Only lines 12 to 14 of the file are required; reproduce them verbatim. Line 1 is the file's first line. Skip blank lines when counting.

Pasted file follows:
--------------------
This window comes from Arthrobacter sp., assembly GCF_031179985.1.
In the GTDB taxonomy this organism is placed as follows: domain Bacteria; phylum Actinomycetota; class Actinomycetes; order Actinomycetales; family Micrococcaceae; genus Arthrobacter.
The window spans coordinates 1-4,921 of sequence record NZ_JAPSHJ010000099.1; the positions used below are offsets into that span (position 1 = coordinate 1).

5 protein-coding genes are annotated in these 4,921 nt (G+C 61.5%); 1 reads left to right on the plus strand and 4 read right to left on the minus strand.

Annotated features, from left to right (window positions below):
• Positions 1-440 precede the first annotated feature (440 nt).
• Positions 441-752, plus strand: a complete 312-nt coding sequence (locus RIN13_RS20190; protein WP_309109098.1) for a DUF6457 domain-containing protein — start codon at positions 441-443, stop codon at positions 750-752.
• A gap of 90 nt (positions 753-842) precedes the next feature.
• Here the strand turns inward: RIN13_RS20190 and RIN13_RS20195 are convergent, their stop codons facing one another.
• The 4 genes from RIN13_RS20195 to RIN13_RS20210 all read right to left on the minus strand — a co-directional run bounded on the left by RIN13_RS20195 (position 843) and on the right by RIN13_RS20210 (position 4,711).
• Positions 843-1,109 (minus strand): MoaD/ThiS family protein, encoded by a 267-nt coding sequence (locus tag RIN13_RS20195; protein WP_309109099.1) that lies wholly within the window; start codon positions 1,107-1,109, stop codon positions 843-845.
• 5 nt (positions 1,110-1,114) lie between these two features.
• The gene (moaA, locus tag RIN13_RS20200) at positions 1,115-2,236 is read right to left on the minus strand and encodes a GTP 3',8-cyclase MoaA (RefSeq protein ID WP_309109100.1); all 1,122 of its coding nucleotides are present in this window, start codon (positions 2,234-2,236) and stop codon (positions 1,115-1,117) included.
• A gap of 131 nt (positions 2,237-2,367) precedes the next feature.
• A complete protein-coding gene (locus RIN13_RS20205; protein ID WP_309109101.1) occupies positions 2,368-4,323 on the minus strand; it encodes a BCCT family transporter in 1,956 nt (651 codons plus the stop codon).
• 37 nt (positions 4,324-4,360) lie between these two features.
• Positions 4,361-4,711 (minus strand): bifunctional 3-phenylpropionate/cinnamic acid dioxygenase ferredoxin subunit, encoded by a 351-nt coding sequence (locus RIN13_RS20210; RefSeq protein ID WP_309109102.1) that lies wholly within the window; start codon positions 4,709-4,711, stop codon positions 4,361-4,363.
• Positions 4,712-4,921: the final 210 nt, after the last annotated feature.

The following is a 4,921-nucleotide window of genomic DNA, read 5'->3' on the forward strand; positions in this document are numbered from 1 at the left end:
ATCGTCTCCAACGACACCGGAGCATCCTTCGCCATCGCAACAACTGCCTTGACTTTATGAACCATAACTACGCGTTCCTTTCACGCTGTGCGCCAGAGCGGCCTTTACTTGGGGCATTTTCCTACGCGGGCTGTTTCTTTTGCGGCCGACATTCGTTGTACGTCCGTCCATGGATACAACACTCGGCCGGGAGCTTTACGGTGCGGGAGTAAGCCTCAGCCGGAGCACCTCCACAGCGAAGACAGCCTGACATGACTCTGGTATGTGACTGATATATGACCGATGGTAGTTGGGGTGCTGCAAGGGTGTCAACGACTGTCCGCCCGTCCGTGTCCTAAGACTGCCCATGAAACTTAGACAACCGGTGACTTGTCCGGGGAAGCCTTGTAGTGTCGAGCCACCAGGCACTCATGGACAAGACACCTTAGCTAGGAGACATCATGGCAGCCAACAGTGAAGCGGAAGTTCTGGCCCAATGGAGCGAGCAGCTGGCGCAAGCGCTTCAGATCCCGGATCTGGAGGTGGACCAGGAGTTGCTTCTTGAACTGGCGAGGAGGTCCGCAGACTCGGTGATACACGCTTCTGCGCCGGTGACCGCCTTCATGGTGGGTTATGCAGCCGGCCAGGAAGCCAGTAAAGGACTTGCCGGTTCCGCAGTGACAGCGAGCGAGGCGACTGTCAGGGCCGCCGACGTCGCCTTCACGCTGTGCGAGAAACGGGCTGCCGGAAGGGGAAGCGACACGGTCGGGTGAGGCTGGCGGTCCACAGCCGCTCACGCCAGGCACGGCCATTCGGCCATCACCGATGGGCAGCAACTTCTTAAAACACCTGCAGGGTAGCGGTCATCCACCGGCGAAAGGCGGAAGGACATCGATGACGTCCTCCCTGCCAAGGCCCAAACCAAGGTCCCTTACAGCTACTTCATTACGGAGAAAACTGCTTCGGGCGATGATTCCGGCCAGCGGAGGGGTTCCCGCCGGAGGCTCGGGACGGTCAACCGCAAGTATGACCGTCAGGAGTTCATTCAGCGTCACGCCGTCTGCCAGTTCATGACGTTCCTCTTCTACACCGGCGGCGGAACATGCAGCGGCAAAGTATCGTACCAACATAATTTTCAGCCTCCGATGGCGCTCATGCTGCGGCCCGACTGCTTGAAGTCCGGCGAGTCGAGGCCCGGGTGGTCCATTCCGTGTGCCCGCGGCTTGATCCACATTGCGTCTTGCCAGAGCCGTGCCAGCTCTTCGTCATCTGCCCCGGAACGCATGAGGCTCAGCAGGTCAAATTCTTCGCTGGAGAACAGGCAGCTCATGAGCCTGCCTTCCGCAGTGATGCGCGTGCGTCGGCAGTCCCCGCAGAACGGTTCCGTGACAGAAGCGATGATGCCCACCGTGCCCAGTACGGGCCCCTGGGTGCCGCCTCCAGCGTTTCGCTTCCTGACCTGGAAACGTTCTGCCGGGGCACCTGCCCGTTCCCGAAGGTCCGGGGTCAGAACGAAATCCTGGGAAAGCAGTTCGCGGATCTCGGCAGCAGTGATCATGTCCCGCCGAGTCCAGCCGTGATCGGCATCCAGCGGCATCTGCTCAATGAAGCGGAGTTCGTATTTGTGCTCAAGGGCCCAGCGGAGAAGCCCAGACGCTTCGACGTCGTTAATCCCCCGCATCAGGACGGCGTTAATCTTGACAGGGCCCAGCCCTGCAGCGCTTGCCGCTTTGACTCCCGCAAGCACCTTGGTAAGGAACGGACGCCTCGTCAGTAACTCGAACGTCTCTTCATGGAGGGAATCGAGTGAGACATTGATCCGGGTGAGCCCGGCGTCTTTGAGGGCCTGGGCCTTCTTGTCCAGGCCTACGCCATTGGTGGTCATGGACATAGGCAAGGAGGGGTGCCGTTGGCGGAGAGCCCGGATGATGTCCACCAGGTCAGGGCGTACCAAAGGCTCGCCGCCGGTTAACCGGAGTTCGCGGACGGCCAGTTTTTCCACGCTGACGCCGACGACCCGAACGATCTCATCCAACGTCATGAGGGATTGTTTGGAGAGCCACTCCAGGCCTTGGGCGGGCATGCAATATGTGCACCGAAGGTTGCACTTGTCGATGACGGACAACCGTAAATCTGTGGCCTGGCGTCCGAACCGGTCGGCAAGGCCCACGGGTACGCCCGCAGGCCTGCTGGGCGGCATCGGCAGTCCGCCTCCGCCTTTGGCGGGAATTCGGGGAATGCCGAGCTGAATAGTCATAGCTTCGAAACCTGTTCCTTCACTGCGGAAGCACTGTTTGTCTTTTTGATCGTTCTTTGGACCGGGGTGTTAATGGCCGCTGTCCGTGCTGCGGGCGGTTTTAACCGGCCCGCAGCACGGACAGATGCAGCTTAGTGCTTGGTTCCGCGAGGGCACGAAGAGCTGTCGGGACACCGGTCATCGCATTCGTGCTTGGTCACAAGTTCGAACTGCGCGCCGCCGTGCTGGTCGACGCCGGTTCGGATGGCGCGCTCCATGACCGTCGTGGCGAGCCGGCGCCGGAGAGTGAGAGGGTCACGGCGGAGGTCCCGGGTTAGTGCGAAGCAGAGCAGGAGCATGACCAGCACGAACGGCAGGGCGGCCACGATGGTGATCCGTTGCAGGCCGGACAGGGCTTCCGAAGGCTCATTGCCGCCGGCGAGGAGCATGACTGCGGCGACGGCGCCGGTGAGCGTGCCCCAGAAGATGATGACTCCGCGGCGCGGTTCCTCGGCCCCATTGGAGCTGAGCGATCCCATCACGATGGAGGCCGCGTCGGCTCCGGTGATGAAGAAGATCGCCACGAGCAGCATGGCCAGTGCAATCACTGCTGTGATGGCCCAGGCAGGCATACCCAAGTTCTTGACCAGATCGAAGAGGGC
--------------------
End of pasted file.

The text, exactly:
• 5 nt (positions 1,110-1,114) lie between these two features.
• The gene (moaA, locus tag RIN13_RS20200) at positions 1,115-2,236 is read right to left on the minus strand and encodes a GTP 3',8-cyclase MoaA (RefSeq protein ID WP_309109100.1); all 1,122 of its coding nucleotides are present in this window, start codon (positions 2,234-2,236) and stop codon (positions 1,115-1,117) included.
• A gap of 131 nt (positions 2,237-2,367) precedes the next feature.